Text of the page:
Real estate transfer fees are one of several costs paid at closing. What is this fee, who pays it and how much is it?
The government’s cut of the fee
Typical costs paid at closing by the seller or buyer include title insurance, agent commissions, attorney’s fees and more. About two-thirds of states also include some form of real estate transfer fees that state or local governments collect.
Though this fee is a tax, states refer to it by a number of names: real estate transfer fee, real estate transfer tax, title transfer fee, real property conveyance fee, deed recording fee or conveyance fee, among others. Often the payment of the tax is reflected by a stamp on the official title document.
Typically, the seller pays this fee, although some states split the fee between buyer and seller. If the parties decide among themselves to split the fee, this agreement should be spelled out in the real estate contract. Most states figure the tax as a percentage of the sales price. The percentage can run as high as five percent. Other states figure the tax based on dollar increments of the sales price. For example, New York state charges $2 for each $500 of the home’s sales price. Some cities impose an additional percentage on homes priced over a certain threshold, such as $1 million.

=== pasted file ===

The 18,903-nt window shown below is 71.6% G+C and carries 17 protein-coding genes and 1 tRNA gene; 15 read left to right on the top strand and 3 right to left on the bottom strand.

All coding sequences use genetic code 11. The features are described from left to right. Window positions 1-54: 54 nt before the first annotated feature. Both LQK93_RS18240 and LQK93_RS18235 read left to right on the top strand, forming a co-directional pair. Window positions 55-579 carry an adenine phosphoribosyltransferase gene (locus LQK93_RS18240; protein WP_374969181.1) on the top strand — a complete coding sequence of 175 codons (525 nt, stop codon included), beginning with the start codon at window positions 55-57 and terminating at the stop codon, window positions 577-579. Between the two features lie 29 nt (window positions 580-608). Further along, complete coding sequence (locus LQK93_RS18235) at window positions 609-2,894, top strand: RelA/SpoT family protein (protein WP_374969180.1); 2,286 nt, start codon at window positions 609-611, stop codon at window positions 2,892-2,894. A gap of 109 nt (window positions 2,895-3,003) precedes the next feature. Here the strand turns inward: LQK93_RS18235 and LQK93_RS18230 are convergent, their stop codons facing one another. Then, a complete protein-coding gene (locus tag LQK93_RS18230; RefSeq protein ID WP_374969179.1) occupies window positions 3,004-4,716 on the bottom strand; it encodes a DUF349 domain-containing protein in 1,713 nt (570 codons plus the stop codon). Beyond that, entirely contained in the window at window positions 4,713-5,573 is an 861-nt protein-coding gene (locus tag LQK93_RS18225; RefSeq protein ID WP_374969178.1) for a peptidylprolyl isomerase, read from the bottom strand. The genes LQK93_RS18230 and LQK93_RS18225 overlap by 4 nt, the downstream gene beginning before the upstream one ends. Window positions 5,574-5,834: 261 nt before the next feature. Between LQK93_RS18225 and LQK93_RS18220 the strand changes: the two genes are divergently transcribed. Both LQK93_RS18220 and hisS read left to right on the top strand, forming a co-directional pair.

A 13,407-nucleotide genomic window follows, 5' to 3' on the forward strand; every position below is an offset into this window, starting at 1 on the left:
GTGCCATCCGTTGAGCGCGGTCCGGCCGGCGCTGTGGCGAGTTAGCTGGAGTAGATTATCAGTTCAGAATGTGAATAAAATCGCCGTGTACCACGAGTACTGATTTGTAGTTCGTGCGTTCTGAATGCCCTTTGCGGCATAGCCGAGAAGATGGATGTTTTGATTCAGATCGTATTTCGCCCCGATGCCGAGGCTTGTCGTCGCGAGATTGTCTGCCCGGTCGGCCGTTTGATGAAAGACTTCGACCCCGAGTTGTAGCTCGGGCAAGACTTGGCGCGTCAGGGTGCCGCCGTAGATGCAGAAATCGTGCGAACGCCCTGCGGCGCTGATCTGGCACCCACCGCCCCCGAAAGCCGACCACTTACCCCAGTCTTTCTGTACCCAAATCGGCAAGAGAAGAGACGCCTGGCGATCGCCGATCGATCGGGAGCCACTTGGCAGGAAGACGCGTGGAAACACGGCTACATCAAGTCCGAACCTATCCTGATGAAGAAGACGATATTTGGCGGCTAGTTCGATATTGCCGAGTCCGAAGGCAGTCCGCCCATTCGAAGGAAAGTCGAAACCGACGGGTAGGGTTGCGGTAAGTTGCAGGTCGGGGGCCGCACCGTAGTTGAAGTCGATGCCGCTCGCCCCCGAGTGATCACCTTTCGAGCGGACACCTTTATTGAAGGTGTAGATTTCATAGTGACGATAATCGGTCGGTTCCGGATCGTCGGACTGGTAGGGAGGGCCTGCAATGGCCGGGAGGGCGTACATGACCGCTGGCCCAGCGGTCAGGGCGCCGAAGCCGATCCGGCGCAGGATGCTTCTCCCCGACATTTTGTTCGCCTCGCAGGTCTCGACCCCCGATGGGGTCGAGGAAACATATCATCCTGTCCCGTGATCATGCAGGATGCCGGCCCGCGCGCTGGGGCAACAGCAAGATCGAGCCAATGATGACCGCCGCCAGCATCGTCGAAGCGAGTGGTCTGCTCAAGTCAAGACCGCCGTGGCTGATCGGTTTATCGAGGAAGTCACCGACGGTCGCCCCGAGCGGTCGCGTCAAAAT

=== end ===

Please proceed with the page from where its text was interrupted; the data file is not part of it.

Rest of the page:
Some states split the real estate transfer fee with the county in which the sale occurs.
Not a property tax
The real estate transfer fee is not the same as your property taxes that are due annually. The transfer fee is imposed only when property is sold and is essentially a one-time sales tax. Property taxes are paid annually as a percentage of the appraised value of the property.
The transfer fee cannot be deducted from federal income taxes. But if you pay it as a buyer, the real estate transfer fee is considered part of your cost basis in the home for figuring any capital gain when you sell.
If a buyer pays a real estate transfer fee on the purchase of a rental or investment property, the fee is deductible as a work-related expense.